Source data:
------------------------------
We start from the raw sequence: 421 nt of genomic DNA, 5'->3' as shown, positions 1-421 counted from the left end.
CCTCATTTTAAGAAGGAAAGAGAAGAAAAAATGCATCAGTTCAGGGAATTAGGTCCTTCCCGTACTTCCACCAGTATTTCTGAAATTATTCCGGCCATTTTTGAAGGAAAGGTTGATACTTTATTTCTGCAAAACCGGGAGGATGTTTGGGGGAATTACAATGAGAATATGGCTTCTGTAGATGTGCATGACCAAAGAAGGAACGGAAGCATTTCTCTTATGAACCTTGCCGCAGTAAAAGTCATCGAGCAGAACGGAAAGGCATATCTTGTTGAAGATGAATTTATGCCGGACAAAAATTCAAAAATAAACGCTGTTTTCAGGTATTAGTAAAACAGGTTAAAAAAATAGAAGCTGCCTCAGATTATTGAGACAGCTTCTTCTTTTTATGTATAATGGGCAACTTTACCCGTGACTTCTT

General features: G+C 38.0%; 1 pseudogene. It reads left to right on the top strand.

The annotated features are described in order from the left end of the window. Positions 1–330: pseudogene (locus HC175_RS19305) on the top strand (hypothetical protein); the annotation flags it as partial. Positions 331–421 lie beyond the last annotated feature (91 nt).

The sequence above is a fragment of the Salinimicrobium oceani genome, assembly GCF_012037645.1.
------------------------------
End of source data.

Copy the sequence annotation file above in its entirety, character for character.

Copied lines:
We start from the raw sequence: 421 nt of genomic DNA, 5'->3' as shown, positions 1-421 counted from the left end.
CCTCATTTTAAGAAGGAAAGAGAAGAAAAAATGCATCAGTTCAGGGAATTAGGTCCTTCCCGTACTTCCACCAGTATTTCTGAAATTATTCCGGCCATTTTTGAAGGAAAGGTTGATACTTTATTTCTGCAAAACCGGGAGGATGTTTGGGGGAATTACAATGAGAATATGGCTTCTGTAGATGTGCATGACCAAAGAAGGAACGGAAGCATTTCTCTTATGAACCTTGCCGCAGTAAAAGTCATCGAGCAGAACGGAAAGGCATATCTTGTTGAAGATGAATTTATGCCGGACAAAAATTCAAAAATAAACGCTGTTTTCAGGTATTAGTAAAACAGGTTAAAAAAATAGAAGCTGCCTCAGATTATTGAGACAGCTTCTTCTTTTTATGTATAATGGGCAACTTTACCCGTGACTTCTT

General features: G+C 38.0%; 1 pseudogene. It reads left to right on the top strand.

The annotated features are described in order from the left end of the window. Positions 1–330: pseudogene (locus HC175_RS19305) on the top strand (hypothetical protein); the annotation flags it as partial. Positions 331–421 lie beyond the last annotated feature (91 nt).

The sequence above is a fragment of the Salinimicrobium oceani genome, assembly GCF_012037645.1.